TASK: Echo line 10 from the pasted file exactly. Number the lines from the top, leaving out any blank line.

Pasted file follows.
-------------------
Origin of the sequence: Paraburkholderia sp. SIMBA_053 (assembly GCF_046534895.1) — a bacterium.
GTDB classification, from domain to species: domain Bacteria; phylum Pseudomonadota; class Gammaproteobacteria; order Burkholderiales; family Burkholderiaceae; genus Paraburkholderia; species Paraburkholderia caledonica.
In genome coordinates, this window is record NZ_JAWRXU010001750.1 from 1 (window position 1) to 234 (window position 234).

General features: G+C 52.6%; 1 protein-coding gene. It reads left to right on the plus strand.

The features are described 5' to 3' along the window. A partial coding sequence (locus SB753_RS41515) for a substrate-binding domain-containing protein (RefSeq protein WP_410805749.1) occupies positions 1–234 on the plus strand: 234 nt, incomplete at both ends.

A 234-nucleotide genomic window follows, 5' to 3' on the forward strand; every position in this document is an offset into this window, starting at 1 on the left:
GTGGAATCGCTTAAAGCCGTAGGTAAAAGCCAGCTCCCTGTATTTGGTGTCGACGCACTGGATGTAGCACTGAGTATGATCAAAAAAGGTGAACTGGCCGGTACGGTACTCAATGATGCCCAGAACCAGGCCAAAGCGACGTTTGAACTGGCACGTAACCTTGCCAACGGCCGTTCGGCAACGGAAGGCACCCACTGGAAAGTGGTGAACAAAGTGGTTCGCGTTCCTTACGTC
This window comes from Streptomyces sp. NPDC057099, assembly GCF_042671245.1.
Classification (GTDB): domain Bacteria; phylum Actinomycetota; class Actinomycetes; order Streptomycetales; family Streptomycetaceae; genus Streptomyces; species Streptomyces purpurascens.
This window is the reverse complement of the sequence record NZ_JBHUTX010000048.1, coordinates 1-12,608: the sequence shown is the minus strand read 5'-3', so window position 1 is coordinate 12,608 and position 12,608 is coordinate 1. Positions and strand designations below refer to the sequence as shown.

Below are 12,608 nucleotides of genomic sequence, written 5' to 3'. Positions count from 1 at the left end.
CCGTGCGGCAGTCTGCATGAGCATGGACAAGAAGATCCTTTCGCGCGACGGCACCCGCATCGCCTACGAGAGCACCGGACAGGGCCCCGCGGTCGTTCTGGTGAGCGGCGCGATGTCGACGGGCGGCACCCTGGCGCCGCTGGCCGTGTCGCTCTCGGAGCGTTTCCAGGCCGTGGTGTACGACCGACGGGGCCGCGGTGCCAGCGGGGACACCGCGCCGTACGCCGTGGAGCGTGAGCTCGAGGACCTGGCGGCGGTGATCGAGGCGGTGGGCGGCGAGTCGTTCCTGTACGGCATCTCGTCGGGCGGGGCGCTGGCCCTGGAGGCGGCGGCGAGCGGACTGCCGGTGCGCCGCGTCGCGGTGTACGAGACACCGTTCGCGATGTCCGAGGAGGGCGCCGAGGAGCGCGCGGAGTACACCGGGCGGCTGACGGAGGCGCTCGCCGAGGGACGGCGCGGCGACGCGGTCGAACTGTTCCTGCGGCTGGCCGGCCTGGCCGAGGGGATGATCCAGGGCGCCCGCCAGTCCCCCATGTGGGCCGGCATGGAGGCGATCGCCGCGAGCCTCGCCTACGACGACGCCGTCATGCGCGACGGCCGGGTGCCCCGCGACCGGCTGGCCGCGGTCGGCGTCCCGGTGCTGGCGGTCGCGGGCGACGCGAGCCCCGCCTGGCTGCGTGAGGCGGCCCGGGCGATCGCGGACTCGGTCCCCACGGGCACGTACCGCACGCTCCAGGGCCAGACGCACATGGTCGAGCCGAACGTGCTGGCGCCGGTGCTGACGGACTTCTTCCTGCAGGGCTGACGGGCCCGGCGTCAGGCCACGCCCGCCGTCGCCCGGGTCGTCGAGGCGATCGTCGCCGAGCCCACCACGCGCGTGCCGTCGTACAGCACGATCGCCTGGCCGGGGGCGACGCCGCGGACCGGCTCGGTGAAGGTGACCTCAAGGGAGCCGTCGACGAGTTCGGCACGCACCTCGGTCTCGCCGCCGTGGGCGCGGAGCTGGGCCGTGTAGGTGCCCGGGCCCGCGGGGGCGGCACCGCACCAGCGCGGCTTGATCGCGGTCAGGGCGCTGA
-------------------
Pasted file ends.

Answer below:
This window is the reverse complement of the sequence record NZ_JBHUTX010000048.1, coordinates 1-12,608: the sequence shown is the minus strand read 5'-3', so window position 1 is coordinate 12,608 and position 12,608 is coordinate 1. Positions and strand designations below refer to the sequence as shown.